An Introduction to Active Vibration Control Systems for Effective Isolation

Isolation systems such as active vibration control systems, also referred as active vibration cancellation or active vibration isolation, react dynamically in response to incoming vibrations instead of passively decreasing the impact of vibrations by means of their mechanical structure.

Feedback and feed-forward are the two types of active vibration cancellation system. Feedback systems constantly sense incoming vibrations and react accordingly, whereas feed-forward systems are specially designed to offset routine periodic vibrations.

They sense incoming vibrations using a sensing mechanism and react to these vibrations by means of an actuator, which reduces the vibrations by tuning an isolator or negates them by producing a signal.

Table Stable Active Vibration Isolation Systems

Table Stable active vibration isolation systems are exclusively distributed by Herzan in the Americas, New Zealand, and Australia. They are hybrid systems consisting of active and passive isolation components.

These systems are manufactured in Table Stable’s workshop located in Zwillikon, Switzerland (Figure 1). Dr. John Sandercock developed the Table Stable active vibration control systems to support his Sandercock Interferometer, as interferometers are vulnerable to incoming vibrations.

The AVI Series and the TS Series are the two active isolation system lines offered by Herzan.

Table Stable

Figure 1. Table Stable's workshop in Switzerland

Working Principle of Table Stable Active Vibration Isolation Systems

The passive component of a Table Stable isolation system comprises stiff metal springs to support the load weight. These springs offer a basic level of vibration isolation in lower frequencies and outstanding vibration cancellation in higher frequencies. Besides supporting the load, they allow for actuator movement in the active component.

The role of an active isolation component is to augment and rectify the performance of the springs. Actuators, control electronics, and vibration sensors (piezo accelerometers) are part of the active isolation component.

Each isolation system consists of a minimum of eight sensors that are placed in different orientations to allow for sensing in all six degrees of freedom. The kinetic vibration energy is converted into electrical signals by the piezo accelerometers, which then transmit the signals to the control electronics.

The signals from the sensors are reconciled and processed by the electronics utilizing a proprietary algorithm. The actuators (piezo actuators) then receive a cancellation signal from the electronics.

Since they are connected to the various sensors, they are available in the same number, orientation and location as the sensors. The equivalent but out-of-phase vibrations created by the actuators cancel out the incoming vibrations, thereby allowing the load on the system intact (Figure 2). This process takes place within 5 to 20 milliseconds of a system sensing the vibration.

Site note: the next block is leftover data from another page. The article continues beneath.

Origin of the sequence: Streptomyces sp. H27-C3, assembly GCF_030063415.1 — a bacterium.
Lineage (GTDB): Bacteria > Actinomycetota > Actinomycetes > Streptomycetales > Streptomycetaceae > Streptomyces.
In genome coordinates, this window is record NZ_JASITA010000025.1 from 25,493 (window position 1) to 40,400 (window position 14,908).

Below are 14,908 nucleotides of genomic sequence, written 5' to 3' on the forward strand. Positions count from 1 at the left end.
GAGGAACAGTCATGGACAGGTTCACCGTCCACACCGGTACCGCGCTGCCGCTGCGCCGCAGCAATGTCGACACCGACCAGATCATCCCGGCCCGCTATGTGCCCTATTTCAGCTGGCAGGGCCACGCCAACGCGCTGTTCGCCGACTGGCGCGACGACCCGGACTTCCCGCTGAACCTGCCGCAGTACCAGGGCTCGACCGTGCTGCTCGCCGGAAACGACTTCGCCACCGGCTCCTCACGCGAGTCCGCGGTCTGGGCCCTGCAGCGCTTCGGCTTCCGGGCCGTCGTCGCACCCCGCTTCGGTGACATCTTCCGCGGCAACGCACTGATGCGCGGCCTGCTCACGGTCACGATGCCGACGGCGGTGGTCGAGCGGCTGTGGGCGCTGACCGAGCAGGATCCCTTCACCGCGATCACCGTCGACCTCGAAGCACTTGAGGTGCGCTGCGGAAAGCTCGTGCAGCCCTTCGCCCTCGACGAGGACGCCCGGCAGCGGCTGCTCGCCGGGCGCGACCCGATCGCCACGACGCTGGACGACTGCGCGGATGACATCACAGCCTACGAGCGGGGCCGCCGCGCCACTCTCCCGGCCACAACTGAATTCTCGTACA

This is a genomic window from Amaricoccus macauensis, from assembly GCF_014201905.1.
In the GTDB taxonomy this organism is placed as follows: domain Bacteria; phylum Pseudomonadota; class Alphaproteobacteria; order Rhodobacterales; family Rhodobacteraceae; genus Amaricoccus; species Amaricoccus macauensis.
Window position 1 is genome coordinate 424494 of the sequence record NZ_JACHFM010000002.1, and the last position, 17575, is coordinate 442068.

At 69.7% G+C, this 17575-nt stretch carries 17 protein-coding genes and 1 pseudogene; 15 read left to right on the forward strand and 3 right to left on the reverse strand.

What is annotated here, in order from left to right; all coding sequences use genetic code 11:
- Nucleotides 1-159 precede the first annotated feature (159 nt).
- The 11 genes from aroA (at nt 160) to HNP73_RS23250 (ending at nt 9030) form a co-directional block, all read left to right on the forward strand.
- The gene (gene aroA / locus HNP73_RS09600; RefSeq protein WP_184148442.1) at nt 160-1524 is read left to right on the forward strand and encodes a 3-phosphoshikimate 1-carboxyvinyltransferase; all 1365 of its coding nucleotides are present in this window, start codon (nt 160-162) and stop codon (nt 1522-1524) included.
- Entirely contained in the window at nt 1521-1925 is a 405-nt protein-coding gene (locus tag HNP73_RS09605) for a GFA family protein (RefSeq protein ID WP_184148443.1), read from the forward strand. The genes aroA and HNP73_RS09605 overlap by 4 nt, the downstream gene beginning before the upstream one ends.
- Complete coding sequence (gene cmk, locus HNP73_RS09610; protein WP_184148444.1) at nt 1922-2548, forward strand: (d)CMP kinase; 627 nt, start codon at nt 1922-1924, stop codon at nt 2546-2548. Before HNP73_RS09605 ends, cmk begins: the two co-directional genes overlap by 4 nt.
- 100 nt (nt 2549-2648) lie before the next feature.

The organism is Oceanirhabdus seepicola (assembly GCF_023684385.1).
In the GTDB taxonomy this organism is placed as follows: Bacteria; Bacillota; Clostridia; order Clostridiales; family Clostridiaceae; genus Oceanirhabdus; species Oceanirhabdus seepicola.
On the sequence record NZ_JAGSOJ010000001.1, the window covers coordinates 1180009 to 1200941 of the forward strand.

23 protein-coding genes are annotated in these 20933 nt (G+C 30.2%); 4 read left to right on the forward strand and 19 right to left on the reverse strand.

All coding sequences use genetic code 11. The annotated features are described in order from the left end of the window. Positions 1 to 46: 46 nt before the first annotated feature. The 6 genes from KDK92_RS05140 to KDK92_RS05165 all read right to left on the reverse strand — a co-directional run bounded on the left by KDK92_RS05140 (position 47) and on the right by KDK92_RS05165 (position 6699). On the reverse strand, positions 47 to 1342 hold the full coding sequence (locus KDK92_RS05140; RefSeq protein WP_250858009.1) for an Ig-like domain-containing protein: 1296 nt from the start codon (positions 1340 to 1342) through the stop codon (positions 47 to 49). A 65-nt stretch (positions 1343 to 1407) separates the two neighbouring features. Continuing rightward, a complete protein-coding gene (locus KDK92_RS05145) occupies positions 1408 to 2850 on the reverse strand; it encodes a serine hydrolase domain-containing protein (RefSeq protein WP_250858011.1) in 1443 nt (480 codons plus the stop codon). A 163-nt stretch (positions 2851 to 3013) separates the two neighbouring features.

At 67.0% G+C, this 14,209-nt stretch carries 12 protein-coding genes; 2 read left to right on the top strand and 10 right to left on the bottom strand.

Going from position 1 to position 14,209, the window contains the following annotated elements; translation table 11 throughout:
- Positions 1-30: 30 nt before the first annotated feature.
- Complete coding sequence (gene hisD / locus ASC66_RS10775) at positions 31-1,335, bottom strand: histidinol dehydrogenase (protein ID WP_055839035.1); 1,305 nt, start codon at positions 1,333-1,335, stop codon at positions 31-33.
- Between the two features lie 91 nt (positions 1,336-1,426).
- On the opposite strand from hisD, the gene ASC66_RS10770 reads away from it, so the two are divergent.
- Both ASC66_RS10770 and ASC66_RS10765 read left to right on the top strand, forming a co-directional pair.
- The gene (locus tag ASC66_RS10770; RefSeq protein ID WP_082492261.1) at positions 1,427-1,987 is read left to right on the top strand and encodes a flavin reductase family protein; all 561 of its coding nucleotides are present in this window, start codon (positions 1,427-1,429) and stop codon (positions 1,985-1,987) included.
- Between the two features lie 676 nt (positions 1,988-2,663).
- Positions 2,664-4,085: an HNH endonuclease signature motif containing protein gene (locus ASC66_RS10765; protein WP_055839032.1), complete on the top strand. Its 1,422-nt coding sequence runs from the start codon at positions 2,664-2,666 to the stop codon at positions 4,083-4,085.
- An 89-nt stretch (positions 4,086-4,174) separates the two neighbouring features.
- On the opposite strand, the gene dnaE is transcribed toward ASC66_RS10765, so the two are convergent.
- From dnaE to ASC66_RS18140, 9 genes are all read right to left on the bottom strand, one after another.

Illustration of vibration cancellation

Figure 2. Illustration of vibration cancellation

Advantages of the Feedback Loop

The feedback loop in a system consists of actuators, electronics and sensors. It not only reduces vibrations within the active range, but eliminates the low frequency resonance problem which affects all passive vibration isolation systems and removes incidental resonances which are intrinsic to simple mechanical structures.

The performance curve of the active systems shows a smooth roll-off progressing into the higher frequencies instead of a spiky curve representing deteriorated performance at certain frequencies.

The ability to use the stiff metal springs for the passive component is another advantage of the feedback loop. In passive isolation systems, soft springs are used to lower the low frequency resonance of the system to extend the isolator’s effective range. This approach leads to a very soft mount for the equipment that has a load on top of it.

The settling time is more for softer mounts. Conversely, Table Stable active isolation systems support the load through stiff metal springs, enabling them to settle out and start vibration cancellation within a second of a shock or impact (Figure 3).

Settling Time - TS vs. Passive

Figure 3. Settling Time - TS vs. Passive

Benefits of Table Stable Isolation Systems

The following are the key benefits of the Table Stable isolation system:

  • Compact, 5 to 20 millisecond response, and vibration cancellation in six degrees of freedom
  • No low frequency resonance and isolation in the low frequencies
  • Internal feedback loop damps all mechanical resonances
  • Tuning to vibration levels is not required for the feedback system
  • No air required and no ongoing maintenance

About Herzan

Herzan provides high performance environmental solutions for precision research instruments. They include acoustic enclosures, vibration isolation systems, Faraday cages, and site survey tools. Herzan specializes in supporting nanotechnology research, but also offers solutions for product testing, in-vitro fertilization, and many other applications.

Herzan understands that every application and environment is different, so it collaborates with customers to create comprehensive integrated solutions that satisfy their unique demands.

Herzan was founded in 1992 by Ann Scanlan in Orange County, California. Originally, Herzan was established as an American subsidiary of Herz Company Ltd., a Japanese company specializing in vibration control. The name Herzan comes from the amalgamation of 'Herz' and 'Ann'.

This information has been sourced, reviewed and adapted from materials provided by Herzan LLC.

For more information on this source, please visit Herzan LLC.


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